New homeless shelter as nice as health club
By: Erica Bryant
On the walls of the kitchen of the old House of Mercy, there hung three or four paintings of Jesus eating with his disciples. And a sign that read, “A good friend will bail you out of jail. A true friend will be sitting next to you saying ‘damn that was fun!’”
CW Earsley is in charge of the kitchen and he hung the sign. Sister Grace Miller, the sister of Mercy who founded this homeless shelter, wasn’t one to object. Since opening the first House of Mercy in 1985, she has been to jail several times for protesting on behalf of the poor.
On Sunday, Sister Grace was trying to dispel rumors concerning the homeless shelter’s imminent move to a sparkling, newly renovated building on Ormond Street.
The spirit of the House, she said over and over, would stay the same. Homeless people may stay as long as they need. The House will never turn anyone away.
Meanwhile, volunteer chefs prepared the last lunch — turkey, pork loin, green beans, mashed potatoes and gravy — to be served out of the Hudson Avenue facility. Many of them, like Douglass Johnson, know what it feels like to be homeless and in need of a hot meal. “I give my time to the House because they gave their time to me,” he said, chopping red peppers. “When nobody else would.”
Earsley usually runs the kitchen on Sundays, but he was busy preparing for the move so Smokey Williams was the boss. After Williams’ home in Louisiana got washed away in Hurricane Katrina, he came to Rochester. When FEMA aid ran out, he ended up at the House of Mercy and asked to help out in the kitchen. “I like to eat and I’ll work for my food,” he said. Williams is back on his feet now, but he kept volunteering and now runs the kitchen most of the time.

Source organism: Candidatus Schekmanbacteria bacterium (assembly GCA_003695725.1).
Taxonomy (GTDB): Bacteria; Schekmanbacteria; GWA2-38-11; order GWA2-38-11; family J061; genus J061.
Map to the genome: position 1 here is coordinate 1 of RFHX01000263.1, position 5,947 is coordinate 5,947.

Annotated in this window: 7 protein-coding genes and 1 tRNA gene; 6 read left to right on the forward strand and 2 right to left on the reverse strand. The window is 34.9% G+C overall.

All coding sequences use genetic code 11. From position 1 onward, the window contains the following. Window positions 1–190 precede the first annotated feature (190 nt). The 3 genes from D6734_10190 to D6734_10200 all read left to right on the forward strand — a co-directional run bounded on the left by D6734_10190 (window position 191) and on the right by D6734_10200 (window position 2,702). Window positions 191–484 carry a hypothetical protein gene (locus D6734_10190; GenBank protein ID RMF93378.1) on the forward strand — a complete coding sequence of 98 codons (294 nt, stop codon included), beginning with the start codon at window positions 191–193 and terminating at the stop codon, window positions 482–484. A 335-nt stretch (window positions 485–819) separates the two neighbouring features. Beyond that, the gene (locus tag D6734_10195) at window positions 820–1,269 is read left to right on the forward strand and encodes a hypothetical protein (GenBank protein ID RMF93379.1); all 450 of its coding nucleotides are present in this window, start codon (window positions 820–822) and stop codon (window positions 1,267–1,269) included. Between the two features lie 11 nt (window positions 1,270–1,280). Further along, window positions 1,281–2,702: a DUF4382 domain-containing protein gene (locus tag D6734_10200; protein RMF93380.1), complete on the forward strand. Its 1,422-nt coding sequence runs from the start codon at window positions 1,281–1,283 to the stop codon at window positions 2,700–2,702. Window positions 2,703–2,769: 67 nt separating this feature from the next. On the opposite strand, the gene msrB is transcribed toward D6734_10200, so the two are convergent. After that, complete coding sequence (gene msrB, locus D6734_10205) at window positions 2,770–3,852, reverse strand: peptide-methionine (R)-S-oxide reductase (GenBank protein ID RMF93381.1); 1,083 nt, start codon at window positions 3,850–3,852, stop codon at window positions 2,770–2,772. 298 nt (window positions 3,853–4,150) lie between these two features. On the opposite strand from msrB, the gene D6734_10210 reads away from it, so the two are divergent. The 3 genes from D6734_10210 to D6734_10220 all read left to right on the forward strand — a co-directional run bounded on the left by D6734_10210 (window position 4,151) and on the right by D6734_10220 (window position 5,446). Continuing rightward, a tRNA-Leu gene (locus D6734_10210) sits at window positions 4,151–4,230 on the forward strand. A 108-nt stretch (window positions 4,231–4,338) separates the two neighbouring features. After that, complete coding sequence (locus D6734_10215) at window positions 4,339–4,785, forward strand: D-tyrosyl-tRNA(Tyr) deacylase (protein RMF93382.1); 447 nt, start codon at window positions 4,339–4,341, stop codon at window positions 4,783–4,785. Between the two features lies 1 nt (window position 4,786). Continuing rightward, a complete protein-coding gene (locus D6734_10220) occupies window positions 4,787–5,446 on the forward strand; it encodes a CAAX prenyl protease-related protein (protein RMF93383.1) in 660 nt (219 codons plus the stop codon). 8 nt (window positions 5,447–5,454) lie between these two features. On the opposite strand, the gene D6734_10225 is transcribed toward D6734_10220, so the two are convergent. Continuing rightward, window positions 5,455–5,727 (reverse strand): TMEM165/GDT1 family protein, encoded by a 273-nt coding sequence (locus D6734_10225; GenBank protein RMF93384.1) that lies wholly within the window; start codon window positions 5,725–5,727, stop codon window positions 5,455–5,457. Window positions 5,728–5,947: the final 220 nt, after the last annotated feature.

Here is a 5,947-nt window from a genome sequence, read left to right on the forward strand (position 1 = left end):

On Sunday, he passed out tasks to people like Mike “Stretch” Austin, who had also lived at the House for a spell. “They took good care of me,” he said. He’s excited because the new House of Mercy has an automatic dishwasher. He had to hand wash all dishes at the House on Hudson Avenue, in a sink with a pan underneath it to catch the water that dripped from a pipe which had been duct taped, and duct taped again.
Much at the Hudson Avenue facility was held together with duct tape. Though the shelter regularly slept 100 people, there were no beds, only donated couches and floor mats. Residents, some of whom had lived at the House of Mercy for more than a decade, ate their meals from Styrofoam containers balanced on their knees. “We have been getting by rough and tumble for 30 years,” said Earsley.
He started cooking for the House of Mercy just before Thanksgiving in 1988. At that time the House of Mercy was in a house on Central Avenue. There was a four-burner house stove and about 65 people to feed. Earsley, a former army cook, knew how to prepare food for 1,000 people at a time, but he had to get creative given the equipment. He cut the turkeys down the middle with a meat cleaver and flattened them out so he could fit three in the oven at a time. The meal got done and the hungry got fed. “It was a three-day adventure,” he said.